Putting the Greek austerity measures into context

Part of the austerity measures just passed by the Greek government involves the cutting of 150,000 government jobs over the next four years. Considering the size of Greece, this is pretty draconian.

Greece’s population is somewhere north of 11 million people. Canada is roughly three times that. So imagine being asked to cut 450,000 Canadian government jobs over the next four years.

It’s actually unimaginable as there aren’t that many jobs in our government to begin with (at least not if you only count federal employees).

Perhaps this helps us understand part of the puzzle as to what got them into trouble? Too much government? In the end, it was certainly just spending more than they earned, plain and simple.

Preet Banerjee
Preet Banerjee
...is an independent consultant to the financial services industry and a personal finance commentator. You can learn more about Preet at his personal website and you can click here to follow him on Twitter.
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Showing 6 comments
  • dj

    Not ever one can tye a double windsor knot as well as you can Preet,an not ever one can change there timing belt,but we can pay by the hour for are investment advice we need…I’m sure my advisor spends more time on his golf swing ,then looking at my investments,but he will invite me to a golf turny this August.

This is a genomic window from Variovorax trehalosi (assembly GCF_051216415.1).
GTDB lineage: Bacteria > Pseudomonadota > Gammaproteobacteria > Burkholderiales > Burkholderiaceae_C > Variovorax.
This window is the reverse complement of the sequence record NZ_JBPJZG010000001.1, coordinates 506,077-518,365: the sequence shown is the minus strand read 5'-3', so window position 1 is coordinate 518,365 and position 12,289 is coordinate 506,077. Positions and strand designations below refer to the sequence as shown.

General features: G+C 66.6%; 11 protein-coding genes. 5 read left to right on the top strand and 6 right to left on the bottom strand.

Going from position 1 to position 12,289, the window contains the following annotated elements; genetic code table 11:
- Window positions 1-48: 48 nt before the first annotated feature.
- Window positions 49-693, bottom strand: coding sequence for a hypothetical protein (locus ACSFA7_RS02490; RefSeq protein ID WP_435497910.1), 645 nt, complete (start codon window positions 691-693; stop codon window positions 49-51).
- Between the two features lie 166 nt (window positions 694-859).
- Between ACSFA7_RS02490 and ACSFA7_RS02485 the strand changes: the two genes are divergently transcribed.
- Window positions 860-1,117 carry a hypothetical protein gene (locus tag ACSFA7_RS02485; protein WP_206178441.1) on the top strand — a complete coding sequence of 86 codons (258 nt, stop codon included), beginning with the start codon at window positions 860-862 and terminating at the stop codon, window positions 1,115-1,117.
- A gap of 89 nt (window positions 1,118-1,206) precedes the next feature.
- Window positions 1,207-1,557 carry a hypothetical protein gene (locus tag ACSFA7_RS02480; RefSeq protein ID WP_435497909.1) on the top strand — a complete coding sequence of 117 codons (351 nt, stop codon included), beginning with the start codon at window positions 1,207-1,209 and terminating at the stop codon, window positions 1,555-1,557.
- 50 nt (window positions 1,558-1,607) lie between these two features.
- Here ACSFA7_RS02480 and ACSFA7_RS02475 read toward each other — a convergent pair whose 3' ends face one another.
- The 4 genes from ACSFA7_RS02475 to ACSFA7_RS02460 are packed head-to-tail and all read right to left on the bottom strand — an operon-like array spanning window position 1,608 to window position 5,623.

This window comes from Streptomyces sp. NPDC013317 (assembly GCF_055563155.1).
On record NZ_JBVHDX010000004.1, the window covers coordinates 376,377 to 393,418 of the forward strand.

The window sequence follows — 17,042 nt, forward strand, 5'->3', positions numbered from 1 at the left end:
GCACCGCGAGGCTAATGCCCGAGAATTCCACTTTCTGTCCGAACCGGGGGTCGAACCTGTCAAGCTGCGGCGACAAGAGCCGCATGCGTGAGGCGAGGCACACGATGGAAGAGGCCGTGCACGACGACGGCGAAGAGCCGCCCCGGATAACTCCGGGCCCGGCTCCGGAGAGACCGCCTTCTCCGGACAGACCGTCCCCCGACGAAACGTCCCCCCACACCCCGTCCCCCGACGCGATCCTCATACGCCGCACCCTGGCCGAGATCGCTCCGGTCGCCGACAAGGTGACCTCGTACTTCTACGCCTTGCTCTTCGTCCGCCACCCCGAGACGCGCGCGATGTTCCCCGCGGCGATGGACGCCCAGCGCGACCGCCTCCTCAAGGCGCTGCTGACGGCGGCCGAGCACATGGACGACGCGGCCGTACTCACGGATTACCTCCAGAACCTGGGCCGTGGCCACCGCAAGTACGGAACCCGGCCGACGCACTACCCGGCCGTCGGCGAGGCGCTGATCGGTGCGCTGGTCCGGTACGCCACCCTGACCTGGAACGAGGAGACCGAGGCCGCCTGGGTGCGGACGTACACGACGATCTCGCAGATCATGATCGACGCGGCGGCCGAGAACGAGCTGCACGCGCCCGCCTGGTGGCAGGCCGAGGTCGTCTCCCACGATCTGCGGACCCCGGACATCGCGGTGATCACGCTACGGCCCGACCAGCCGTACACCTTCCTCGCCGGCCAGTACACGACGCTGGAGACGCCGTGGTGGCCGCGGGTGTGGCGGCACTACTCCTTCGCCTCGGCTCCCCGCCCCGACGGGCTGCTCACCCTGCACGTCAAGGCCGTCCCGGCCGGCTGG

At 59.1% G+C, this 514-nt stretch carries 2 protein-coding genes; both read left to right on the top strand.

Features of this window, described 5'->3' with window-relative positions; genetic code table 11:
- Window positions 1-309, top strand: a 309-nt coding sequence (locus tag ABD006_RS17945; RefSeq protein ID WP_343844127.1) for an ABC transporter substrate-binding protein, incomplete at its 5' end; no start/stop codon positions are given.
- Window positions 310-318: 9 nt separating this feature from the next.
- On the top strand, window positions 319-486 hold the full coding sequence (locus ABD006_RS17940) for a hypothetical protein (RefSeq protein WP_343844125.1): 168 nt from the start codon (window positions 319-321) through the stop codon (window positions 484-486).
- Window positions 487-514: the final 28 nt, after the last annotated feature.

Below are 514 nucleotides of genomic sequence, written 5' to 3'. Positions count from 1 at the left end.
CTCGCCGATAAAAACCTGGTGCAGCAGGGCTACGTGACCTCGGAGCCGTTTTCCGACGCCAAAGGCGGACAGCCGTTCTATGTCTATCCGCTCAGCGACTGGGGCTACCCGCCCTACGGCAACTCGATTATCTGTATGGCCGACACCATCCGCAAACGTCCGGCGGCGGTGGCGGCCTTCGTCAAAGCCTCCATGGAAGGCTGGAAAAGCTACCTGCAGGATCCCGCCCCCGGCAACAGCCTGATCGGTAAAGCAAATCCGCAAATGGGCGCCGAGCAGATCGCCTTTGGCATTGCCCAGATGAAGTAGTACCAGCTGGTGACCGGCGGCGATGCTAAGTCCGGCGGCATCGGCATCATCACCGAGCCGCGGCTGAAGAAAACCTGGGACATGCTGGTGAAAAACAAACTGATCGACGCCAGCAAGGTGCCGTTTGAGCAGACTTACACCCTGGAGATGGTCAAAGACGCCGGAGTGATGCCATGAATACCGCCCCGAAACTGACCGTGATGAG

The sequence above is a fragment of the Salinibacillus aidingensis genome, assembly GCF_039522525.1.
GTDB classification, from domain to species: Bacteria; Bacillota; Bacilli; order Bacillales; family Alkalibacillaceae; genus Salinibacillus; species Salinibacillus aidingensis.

• hyip blog

    they spent more than they earned but it was their government’ fault because the government was responsible to not let their citizen creating more debt

  • investment monitor

    an now Italy and Spain are next

  • Ally

    You have to remember, however, that in many European countries doctors, nurses, teachers, and university professors are all considered government employees. In Canada these individuals (of whom there must be several hundred thousand) are not considered government employees even though they are paid by the government. Laying off 150,000 Greek government employees is a huge number but it may not translate directly to a Canadian context.

    • Preet

      Good point Ally, it’s not a perfect contextual analysis, but scary nonetheless!

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